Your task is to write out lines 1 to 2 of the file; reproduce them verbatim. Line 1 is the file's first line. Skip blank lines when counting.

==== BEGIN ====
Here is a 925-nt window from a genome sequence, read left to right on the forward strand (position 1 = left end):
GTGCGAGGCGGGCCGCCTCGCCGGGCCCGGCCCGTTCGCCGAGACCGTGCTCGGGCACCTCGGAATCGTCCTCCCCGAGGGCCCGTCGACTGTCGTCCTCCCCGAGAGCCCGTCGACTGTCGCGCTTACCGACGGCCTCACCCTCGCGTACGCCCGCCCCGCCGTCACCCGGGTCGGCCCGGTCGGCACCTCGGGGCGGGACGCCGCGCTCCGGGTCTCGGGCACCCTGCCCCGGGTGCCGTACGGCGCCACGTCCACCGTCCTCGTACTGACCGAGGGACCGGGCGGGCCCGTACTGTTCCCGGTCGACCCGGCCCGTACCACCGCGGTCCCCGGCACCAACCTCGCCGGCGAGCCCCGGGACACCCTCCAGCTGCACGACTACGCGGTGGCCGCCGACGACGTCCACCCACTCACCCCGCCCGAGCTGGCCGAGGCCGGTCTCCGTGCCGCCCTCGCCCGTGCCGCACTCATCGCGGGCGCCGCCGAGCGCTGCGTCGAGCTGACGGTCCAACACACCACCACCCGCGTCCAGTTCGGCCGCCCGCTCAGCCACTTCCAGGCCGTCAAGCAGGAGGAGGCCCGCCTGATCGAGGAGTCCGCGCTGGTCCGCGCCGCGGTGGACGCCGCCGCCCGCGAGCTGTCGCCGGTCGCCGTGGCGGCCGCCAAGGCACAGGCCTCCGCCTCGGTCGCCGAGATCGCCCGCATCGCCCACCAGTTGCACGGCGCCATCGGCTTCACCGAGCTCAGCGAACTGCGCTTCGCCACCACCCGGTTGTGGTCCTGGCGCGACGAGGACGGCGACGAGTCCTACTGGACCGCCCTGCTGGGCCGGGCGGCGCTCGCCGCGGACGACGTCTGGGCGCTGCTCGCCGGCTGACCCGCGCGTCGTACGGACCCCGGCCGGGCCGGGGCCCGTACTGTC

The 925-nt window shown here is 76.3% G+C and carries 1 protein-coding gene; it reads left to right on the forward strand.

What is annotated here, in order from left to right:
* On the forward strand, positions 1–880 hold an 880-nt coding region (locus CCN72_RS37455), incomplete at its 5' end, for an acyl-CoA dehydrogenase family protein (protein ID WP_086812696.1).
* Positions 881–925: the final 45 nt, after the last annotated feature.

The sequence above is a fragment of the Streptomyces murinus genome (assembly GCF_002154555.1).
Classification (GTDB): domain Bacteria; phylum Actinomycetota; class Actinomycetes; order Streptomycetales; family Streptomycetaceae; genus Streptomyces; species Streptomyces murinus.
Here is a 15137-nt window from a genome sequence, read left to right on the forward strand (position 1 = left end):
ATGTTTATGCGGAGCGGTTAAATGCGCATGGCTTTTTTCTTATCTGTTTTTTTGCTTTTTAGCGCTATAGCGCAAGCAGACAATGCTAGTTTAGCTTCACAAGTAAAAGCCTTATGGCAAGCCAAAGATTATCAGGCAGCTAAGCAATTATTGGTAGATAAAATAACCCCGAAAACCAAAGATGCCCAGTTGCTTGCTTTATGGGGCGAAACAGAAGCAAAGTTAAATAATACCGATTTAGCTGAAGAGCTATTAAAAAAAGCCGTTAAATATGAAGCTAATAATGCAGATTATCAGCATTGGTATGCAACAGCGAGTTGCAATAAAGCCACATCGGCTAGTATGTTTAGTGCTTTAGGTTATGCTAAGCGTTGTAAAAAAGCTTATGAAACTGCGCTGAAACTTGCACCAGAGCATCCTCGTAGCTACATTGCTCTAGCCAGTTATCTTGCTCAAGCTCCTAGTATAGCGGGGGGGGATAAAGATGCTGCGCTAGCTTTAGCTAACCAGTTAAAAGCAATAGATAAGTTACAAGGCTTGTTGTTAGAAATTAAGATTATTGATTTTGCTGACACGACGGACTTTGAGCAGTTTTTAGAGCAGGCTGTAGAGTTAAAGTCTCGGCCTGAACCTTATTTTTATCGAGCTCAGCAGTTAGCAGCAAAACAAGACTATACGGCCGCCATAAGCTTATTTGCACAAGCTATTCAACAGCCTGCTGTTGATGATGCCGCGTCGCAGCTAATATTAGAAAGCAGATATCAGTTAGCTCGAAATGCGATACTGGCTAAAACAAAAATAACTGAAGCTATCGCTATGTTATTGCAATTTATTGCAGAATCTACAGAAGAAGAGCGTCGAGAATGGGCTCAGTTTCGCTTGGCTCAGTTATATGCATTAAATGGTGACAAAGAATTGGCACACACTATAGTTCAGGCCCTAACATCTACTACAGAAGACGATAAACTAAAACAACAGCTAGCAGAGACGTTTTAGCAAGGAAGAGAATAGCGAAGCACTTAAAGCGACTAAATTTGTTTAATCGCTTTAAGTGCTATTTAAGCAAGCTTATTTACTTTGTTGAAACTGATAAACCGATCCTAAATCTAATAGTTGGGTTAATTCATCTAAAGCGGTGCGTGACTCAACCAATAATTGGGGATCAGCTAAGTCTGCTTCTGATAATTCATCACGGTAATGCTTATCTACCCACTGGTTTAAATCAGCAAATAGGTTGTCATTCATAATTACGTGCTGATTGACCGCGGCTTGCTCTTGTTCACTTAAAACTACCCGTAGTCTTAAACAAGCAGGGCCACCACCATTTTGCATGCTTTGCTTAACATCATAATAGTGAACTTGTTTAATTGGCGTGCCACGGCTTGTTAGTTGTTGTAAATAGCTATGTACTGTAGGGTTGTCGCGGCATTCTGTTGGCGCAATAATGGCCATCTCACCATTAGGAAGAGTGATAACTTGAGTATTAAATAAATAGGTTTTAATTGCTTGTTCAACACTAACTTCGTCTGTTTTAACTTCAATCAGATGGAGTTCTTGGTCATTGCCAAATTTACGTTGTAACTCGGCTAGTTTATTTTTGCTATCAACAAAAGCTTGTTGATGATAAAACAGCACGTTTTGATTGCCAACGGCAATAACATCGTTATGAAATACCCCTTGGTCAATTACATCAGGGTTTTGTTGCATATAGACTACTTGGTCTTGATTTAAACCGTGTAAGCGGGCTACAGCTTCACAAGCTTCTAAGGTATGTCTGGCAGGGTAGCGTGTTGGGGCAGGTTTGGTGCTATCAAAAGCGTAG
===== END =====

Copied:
Here is a 925-nt window from a genome sequence, read left to right on the forward strand (position 1 = left end):
GTGCGAGGCGGGCCGCCTCGCCGGGCCCGGCCCGTTCGCCGAGACCGTGCTCGGGCACCTCGGAATCGTCCTCCCCGAGGGCCCGTCGACTGTCGTCCTCCCCGAGAGCCCGTCGACTGTCGCGCTTACCGACGGCCTCACCCTCGCGTACGCCCGCCCCGCCGTCACCCGGGTCGGCCCGGTCGGCACCTCGGGGCGGGACGCCGCGCTCCGGGTCTCGGGCACCCTGCCCCGGGTGCCGTACGGCGCCACGTCCACCGTCCTCGTACTGACCGAGGGACCGGGCGGGCCCGTACTGTTCCCGGTCGACCCGGCCCGTACCACCGCGGTCCCCGGCACCAACCTCGCCGGCGAGCCCCGGGACACCCTCCAGCTGCACGACTACGCGGTGGCCGCCGACGACGTCCACCCACTCACCCCGCCCGAGCTGGCCGAGGCCGGTCTCCGTGCCGCCCTCGCCCGTGCCGCACTCATCGCGGGCGCCGCCGAGCGCTGCGTCGAGCTGACGGTCCAACACACCACCACCCGCGTCCAGTTCGGCCGCCCGCTCAGCCACTTCCAGGCCGTCAAGCAGGAGGAGGCCCGCCTGATCGAGGAGTCCGCGCTGGTCCGCGCCGCGGTGGACGCCGCCGCCCGCGAGCTGTCGCCGGTCGCCGTGGCGGCCGCCAAGGCACAGGCCTCCGCCTCGGTCGCCGAGATCGCCCGCATCGCCCACCAGTTGCACGGCGCCATCGGCTTCACCGAGCTCAGCGAACTGCGCTTCGCCACCACCCGGTTGTGGTCCTGGCGCGACGAGGACGGCGACGAGTCCTACTGGACCGCCCTGCTGGGCCGGGCGGCGCTCGCCGCGGACGACGTCTGGGCGCTGCTCGCCGGCTGACCCGCGCGTCGTACGGACCCCGGCCGGGCCGGGGCCCGTACTGTC